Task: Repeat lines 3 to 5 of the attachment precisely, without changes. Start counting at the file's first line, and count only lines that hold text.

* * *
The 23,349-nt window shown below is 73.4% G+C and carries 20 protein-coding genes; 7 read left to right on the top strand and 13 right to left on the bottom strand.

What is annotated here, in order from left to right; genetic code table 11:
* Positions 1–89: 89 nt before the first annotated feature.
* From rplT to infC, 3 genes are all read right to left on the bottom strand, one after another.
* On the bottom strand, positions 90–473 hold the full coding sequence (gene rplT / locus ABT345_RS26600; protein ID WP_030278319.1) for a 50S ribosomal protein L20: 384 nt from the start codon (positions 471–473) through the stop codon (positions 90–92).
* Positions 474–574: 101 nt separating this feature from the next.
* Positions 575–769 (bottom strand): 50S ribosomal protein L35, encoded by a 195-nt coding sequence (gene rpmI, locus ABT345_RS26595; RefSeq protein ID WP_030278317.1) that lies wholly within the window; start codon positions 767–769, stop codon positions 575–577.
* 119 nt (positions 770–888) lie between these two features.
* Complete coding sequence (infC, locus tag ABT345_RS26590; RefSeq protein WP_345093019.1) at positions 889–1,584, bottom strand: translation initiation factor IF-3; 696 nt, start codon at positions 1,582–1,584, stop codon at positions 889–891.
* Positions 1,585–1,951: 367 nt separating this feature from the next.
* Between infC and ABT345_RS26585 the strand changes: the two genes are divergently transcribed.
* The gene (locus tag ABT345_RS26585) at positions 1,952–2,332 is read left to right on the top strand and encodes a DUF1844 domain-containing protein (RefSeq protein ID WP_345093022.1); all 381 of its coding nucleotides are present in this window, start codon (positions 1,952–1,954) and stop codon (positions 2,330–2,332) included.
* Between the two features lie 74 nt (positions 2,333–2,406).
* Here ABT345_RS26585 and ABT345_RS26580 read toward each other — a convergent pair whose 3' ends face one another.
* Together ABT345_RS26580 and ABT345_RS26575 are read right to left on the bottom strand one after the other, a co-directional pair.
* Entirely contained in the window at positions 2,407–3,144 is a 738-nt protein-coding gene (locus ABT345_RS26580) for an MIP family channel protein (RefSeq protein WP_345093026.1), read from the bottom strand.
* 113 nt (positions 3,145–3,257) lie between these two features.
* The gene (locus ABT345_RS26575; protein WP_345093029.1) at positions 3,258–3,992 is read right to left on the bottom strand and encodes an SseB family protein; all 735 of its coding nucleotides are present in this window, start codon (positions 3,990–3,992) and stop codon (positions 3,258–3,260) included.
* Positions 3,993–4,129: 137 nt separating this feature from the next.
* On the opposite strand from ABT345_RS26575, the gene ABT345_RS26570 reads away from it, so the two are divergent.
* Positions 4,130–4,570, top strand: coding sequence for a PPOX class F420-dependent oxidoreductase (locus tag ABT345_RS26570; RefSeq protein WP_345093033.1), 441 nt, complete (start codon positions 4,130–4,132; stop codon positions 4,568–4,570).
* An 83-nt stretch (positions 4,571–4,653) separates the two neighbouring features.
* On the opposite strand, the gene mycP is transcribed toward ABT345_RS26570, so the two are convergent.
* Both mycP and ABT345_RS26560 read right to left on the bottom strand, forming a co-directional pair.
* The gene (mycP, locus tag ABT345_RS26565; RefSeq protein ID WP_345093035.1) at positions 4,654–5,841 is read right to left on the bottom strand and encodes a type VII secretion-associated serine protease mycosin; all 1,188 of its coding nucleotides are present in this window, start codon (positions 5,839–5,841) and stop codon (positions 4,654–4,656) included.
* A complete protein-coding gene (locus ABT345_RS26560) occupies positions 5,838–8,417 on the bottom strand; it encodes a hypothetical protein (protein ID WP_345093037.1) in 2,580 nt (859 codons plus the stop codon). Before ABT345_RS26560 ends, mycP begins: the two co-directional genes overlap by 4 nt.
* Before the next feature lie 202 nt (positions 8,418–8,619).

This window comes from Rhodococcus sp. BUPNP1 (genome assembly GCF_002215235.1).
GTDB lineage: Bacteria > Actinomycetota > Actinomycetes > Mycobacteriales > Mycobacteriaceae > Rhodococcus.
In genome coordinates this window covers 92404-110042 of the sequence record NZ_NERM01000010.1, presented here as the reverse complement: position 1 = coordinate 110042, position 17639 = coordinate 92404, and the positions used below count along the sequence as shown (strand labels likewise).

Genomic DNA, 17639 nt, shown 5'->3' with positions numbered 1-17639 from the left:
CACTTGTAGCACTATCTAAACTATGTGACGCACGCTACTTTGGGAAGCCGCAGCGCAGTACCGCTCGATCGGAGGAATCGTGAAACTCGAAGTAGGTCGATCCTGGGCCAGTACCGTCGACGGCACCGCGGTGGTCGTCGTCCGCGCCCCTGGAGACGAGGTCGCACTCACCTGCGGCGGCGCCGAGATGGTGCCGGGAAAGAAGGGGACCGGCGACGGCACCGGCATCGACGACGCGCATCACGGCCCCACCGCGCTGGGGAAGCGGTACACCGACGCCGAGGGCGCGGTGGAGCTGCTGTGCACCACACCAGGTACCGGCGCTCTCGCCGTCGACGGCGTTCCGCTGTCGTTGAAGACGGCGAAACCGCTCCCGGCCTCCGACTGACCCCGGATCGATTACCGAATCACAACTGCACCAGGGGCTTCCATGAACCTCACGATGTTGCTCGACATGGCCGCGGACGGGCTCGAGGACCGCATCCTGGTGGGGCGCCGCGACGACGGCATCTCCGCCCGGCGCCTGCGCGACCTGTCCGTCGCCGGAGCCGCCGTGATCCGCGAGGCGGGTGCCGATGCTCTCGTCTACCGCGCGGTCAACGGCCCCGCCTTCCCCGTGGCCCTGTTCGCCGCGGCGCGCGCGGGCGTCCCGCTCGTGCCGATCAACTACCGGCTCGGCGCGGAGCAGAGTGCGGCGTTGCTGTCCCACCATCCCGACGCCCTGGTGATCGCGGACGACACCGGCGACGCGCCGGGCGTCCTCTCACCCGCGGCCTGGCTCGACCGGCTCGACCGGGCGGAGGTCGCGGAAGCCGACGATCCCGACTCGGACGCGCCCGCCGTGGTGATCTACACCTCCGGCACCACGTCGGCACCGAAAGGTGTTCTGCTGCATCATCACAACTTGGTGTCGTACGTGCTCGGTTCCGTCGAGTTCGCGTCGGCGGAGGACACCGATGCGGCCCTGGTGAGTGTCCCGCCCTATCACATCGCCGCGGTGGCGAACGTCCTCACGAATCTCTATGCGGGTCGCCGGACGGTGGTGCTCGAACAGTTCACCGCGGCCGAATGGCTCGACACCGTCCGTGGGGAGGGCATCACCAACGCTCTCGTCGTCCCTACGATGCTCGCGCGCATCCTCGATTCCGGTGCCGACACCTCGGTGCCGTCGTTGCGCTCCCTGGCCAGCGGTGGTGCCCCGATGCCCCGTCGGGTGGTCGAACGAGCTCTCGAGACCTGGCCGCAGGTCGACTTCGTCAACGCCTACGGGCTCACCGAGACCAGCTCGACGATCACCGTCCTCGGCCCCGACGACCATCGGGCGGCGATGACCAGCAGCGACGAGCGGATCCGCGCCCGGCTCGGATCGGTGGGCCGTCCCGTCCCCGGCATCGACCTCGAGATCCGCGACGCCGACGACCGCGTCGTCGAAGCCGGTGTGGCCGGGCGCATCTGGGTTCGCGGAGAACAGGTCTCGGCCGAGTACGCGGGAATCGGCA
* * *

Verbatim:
* Positions 1–89: 89 nt before the first annotated feature.
* From rplT to infC, 3 genes are all read right to left on the bottom strand, one after another.
* On the bottom strand, positions 90–473 hold the full coding sequence (gene rplT / locus ABT345_RS26600; protein ID WP_030278319.1) for a 50S ribosomal protein L20: 384 nt from the start codon (positions 471–473) through the stop codon (positions 90–92).